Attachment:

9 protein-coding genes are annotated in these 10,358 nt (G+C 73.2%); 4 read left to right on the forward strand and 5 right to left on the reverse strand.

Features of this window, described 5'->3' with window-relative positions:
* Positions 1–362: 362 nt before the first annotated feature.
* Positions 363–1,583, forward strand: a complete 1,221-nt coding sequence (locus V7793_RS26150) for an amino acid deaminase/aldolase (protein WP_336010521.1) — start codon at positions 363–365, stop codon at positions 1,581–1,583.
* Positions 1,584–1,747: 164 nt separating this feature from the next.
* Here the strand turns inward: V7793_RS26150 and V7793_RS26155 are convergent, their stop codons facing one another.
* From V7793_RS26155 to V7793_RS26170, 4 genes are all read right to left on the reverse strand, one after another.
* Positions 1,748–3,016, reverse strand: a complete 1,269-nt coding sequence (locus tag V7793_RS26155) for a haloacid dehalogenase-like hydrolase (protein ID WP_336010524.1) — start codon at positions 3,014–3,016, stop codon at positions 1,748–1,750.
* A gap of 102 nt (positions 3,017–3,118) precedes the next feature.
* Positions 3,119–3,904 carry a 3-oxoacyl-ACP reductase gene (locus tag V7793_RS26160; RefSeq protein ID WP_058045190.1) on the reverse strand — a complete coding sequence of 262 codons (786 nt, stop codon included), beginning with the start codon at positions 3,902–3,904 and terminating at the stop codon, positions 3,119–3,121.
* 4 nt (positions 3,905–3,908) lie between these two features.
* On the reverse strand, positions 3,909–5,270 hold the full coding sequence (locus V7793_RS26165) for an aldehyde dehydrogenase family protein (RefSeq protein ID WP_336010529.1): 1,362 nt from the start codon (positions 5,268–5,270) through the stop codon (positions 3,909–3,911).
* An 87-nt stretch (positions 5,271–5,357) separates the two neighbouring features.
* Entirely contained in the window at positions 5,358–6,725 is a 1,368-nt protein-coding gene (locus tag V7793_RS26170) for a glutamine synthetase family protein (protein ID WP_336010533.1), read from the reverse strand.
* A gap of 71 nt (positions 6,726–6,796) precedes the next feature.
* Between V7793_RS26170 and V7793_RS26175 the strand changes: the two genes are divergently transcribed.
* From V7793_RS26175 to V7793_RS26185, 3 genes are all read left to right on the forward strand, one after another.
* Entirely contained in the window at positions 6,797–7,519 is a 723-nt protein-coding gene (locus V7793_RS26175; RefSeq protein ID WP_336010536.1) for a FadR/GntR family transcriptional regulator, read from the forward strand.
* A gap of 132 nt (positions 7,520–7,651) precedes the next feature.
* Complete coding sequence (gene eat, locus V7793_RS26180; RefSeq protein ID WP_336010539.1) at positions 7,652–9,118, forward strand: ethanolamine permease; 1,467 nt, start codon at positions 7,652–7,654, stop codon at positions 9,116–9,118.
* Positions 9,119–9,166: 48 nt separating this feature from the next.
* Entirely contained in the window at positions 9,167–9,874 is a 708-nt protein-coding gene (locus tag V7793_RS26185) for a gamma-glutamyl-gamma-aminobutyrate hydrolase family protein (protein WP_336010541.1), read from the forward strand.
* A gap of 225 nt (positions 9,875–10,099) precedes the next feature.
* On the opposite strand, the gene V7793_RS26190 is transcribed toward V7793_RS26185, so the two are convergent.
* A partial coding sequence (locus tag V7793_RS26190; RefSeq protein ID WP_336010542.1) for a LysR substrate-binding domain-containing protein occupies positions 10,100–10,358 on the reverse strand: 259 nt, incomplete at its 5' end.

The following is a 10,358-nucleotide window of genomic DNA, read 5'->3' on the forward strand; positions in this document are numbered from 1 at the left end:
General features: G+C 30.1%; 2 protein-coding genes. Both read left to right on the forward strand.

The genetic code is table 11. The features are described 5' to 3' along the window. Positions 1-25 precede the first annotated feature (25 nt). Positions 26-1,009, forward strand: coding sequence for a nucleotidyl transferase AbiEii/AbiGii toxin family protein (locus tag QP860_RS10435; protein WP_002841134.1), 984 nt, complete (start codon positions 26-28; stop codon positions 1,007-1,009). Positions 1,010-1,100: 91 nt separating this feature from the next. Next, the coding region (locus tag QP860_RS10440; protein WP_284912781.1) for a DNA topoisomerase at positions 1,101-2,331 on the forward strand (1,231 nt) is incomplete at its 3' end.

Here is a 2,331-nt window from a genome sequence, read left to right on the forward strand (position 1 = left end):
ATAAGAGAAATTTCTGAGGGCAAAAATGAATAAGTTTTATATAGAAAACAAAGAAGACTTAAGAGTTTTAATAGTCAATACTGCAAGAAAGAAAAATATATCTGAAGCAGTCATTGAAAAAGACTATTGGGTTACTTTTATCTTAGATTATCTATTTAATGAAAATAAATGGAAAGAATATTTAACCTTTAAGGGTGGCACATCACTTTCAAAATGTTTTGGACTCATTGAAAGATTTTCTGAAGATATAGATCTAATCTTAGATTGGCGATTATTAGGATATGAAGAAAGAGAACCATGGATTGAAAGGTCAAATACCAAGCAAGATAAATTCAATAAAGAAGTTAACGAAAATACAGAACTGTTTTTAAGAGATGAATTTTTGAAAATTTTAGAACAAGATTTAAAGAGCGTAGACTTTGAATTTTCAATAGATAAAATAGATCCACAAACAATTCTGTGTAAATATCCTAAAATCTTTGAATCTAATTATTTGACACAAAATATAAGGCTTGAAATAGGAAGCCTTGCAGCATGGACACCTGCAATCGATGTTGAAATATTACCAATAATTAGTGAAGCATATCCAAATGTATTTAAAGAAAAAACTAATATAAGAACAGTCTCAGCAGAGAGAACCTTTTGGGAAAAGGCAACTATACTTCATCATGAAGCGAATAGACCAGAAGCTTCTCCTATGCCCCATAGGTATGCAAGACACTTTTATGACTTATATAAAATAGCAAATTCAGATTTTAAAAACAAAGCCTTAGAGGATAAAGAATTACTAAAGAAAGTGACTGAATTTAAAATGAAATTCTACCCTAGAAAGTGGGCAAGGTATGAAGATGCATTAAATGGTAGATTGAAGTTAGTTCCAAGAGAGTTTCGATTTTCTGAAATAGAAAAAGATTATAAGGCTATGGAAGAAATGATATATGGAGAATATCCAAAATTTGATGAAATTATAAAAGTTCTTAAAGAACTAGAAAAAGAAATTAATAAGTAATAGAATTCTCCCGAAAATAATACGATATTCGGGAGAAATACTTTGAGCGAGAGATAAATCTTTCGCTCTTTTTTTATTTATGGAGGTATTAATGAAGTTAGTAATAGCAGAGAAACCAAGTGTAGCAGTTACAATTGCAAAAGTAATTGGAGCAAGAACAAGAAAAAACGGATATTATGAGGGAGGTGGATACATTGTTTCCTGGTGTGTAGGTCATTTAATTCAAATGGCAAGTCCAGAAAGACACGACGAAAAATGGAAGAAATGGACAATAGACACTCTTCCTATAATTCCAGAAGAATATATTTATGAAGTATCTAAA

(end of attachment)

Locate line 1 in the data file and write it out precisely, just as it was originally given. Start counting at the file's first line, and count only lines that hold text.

9 protein-coding genes are annotated in these 10,358 nt (G+C 73.2%); 4 read left to right on the forward strand and 5 right to left on the reverse strand.